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[FAQ] What is a WUP and how does a CAN transceiver send and receive a WUP on the BUS?

Other Parts Discussed in Thread: TCAN1043A-Q1


Any CAN transceiver that has an Inhibit (INH) pin will also have a sleep mode. The purpose of the INH pin is to be able to automatically turn off the voltage regulator for your MCU/Board. This will put the entire ECU board into it's lowest power state any time the CAN device enters sleep mode. For the rest of this discussion I will be referencing our simplest CAN transceiver with sleep mode the TCAN1043A-Q1. Once the CAN device has been put into sleep mode it has 2 ways that it can exit sleep. The first way is through a pin state change. A device like the TCAN1043A-Q1 has an EN pin and a nSTB pin. By changing the logic state of these pins you can exit sleep mode. 

The other way to exit sleep is through a Wake Source. The TCAN1043A has two wake sources a Local Wake Up (LWU) through the WAKE pin and a Wake Up Pattern (WUP) on the CAN bus. If the WAKE pin sees a falling or a rising edge on the pin it will trigger a LWU and transition the device into standby mode. The other WAKE source on the TCAN1043A is a WUP through the bus. When the TCAN1043A goes to sleep it disables it's high speed receiver and enables a low power receiver that is designed to only respond to a WUPs.

What is a Wake Up Pattern?                                                     

The WUP is a filtered dominant pulse, followed by a filtered recessive pulse, followed by a filtered dominant pulse.

Filtered in this case means that the pulse has to last a certain amount of time. The device is filtering out any pulse that is too short. For the TCAN1043A the filter time is:

So if the dominant pulse or recessive pulse is shorter than 1.8 us it can be filtered out. If there are pulses that are filtered out they don't affect the WUP recognition. For instance, if you receive a filtered dominant then a filtered recessive the device is waiting for a final filtered dominant to complete the WUP. If a dominant pulse comes in that is too short the device just ignores it and it will still be waiting for the final filtered dominant pulse. Once the device sees the final filtered dominant pulse it will automatically transition out of sleep mode and into standby mode.

How to Send a Wake Up Pattern on the Bus                          

Before going into how to send a WUP on the CAN bus, keep in mind that in most applications your CAN transceiver has TXD and RXD connected to a CAN controller. Most of the time it will not be connected to an MCU where you can toggle TXD low and high for the filter time. This means that you have to send your WUP through dominant and recessive bits that you load onto your CAN controller. For most system designers this means that WUPs are sent on the bus through CAN messages.

Now how do we know if our CAN message has a WUP within it? If our filter time is at maximum 1.8 us, our shortest bit time has to be 1.8 us for it to be considered a filtered pulse. A bit time of 1.8 us works out to about 555 kbps. What this means, is that if you were to send any CAN message at a speed less than 555 kbps every single bit would be considered a filtered bit and your device would receive multiple WUP across the entire message. Now if you are communicating at a speed faster than 555 kbps you are going to need multiple dominant bits in a row to make a filtered dominant pulse. You will also need multiple recessive bits in row to make a filtered recessive pulse. So depending on how your message is set up you can have a WUPs at many communication speeds faster than 555 kbps. But, if you are using CAN FD, in most cases your WUP will come during your arbitration phase where the speed is much slower.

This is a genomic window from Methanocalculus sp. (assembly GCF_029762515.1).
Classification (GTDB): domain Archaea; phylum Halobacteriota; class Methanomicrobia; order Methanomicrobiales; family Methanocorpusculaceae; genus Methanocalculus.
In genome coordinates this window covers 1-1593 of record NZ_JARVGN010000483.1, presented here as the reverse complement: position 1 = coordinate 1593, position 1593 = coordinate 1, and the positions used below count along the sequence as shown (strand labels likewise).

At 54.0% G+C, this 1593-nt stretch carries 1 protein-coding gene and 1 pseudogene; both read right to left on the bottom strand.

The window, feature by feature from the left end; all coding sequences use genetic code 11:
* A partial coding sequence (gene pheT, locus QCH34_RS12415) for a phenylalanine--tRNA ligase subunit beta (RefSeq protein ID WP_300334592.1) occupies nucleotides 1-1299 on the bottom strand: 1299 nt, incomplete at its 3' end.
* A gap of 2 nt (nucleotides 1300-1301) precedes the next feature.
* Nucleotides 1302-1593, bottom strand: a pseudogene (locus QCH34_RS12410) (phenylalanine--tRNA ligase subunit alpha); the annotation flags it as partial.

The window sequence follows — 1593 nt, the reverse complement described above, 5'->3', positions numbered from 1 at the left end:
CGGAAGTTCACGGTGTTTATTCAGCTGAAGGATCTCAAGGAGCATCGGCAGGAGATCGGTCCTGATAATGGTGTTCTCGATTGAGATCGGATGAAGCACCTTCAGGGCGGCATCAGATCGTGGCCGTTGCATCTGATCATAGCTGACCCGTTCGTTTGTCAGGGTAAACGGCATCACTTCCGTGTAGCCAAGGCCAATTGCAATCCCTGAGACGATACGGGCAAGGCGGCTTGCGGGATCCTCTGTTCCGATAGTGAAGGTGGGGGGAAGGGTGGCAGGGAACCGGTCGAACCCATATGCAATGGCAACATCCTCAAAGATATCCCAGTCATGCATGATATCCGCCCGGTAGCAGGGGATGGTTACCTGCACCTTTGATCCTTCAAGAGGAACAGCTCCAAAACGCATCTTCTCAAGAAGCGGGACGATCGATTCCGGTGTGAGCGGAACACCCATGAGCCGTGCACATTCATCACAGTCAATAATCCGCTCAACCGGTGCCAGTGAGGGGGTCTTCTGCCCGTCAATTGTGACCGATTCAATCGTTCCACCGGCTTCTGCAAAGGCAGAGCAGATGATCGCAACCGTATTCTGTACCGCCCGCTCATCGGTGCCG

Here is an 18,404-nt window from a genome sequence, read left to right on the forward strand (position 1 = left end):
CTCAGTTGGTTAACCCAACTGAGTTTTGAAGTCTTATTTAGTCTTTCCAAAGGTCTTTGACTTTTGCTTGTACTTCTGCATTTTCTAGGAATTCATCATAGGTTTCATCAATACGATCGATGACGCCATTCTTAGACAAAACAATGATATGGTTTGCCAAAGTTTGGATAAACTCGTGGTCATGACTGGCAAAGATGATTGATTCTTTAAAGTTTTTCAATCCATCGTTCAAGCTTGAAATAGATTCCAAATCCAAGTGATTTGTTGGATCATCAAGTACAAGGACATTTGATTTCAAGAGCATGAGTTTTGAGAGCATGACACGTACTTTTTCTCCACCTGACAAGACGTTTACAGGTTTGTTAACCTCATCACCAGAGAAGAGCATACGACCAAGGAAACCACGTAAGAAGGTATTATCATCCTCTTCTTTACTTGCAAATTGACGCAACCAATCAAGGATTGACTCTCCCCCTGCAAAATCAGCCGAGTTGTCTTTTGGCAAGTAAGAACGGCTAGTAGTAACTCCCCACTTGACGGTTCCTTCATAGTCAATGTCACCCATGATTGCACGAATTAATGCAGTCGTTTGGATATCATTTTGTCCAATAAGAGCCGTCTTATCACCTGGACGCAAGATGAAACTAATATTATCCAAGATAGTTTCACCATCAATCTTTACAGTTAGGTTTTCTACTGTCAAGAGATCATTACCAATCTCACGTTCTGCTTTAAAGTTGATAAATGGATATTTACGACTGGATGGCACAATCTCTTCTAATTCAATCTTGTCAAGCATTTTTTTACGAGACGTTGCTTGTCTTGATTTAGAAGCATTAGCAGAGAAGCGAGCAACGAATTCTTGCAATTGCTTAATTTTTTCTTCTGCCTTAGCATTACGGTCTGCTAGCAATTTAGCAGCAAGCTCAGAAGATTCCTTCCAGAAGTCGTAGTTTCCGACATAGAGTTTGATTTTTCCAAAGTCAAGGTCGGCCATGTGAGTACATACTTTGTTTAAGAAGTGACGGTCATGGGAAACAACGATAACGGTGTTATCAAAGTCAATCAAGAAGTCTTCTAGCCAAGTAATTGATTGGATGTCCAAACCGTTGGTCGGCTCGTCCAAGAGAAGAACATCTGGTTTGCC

How to Receive a Wake Up Pattern on the Bus                       

Now that we know that a regular CAN message can wake up a CAN transceiver through a WUP let's look at how a designer can use this to their advantage. If you wanted to wake up a device you could just send a "dummy" CAN Frame at 500 kbps to make sure that your device is awake. But that would be inefficient especially if your CAN transceiver never went to sleep and is still in normal mode. So what a system designer does, is they send the intended CAN Frame over and over again until the intended CAN transceiver ACKS and receives that message. Let's look at how that might work. If your CAN transceiver is in normal mode and awake the first CAN message will be received and ACK-ed. The CAN controller sending the original CAN frame will see the ACK and stop sending that frame.

Now if your CAN transceiver is in sleep mode the first CAN frame that is sent will contain a WUP and your device will transition to standby mode. The CAN controller will see the NACK and will automatically send the message again. This is known as automatic re-transmission and is a common feature on many CAN Controllers. Now, while the CAN controller is automatically re-transmitting, the CAN device needs to wait for the INH pin to turn on the voltage regulator, wait for the MCU to initialize, and then wait for the MCU to transition it to normal mode. This whole time the CAN controller has sent any number of message waiting to see an ACK. Since there is a variable amount of time for initialization, any time you exit sleep mode, the number of CAN messages that have to be sent is also variable. That is why automatic re-transmission is so useful. No matter how long it takes for the CAN transceiver to enter normal mode and ACK the CAN controller will keep sending that message. When the CAN transceiver is finally in normal mode it will be able to finally receive the message intended for it and can proceed from there.


If you have any other questions about WUPs please feel free to post that question on this forum and one of our application engineers will be in touch with you.